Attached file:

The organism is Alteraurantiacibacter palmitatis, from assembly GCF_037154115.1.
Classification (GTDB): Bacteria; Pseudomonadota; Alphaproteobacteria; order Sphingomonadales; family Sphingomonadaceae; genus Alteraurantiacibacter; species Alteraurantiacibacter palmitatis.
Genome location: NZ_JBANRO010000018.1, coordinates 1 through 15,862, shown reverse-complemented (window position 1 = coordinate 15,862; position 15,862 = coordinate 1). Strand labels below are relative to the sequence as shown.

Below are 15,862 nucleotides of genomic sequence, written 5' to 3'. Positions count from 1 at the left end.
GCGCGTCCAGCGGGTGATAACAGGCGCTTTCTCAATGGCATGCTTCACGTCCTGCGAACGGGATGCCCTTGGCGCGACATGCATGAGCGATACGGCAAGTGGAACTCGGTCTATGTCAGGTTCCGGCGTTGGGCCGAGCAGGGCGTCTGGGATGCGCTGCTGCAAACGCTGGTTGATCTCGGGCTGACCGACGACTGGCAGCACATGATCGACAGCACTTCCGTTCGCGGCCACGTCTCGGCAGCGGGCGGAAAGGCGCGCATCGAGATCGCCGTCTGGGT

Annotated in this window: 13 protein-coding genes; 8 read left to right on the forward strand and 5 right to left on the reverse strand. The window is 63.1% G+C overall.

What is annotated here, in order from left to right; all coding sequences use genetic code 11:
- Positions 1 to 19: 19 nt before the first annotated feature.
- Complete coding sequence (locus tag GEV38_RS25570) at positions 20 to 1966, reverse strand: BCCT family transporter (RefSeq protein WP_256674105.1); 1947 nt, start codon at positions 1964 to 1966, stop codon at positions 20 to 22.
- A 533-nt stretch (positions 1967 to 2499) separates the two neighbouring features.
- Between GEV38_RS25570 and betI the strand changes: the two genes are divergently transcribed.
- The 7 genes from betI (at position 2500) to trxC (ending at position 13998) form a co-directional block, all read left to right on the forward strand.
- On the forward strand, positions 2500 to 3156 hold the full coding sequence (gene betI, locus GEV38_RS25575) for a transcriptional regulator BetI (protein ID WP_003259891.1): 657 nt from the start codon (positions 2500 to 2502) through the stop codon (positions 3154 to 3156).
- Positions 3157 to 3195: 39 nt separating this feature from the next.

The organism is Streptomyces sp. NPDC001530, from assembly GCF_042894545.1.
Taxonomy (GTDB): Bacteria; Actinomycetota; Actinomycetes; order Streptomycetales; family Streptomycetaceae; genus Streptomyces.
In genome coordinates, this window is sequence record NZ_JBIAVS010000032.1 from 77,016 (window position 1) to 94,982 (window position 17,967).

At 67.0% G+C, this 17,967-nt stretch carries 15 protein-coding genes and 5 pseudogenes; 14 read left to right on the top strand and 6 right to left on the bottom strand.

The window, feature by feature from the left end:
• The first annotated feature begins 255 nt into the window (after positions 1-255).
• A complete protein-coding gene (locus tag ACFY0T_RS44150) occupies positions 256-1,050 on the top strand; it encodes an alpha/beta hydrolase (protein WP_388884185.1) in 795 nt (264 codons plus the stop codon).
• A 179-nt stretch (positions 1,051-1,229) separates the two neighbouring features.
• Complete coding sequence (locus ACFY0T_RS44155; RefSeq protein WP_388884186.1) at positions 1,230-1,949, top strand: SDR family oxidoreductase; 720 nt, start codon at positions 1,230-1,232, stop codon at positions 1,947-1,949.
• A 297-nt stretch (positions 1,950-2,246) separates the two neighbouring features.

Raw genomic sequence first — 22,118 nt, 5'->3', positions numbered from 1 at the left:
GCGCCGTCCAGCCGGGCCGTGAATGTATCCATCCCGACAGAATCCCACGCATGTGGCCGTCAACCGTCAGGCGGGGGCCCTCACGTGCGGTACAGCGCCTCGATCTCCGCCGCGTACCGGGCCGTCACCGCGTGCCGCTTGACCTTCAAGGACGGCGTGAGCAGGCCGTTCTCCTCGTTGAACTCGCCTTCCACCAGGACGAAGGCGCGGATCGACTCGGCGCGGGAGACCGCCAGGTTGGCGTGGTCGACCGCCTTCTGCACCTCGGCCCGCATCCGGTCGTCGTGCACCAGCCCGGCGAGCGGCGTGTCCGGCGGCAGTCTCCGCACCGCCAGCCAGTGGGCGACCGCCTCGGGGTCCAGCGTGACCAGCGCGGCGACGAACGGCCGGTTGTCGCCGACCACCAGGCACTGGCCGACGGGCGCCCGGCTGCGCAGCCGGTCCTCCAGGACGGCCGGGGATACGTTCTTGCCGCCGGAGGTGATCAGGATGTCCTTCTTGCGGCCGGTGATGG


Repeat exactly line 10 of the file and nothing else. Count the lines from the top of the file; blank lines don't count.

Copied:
- A 533-nt stretch (positions 1967 to 2499) separates the two neighbouring features.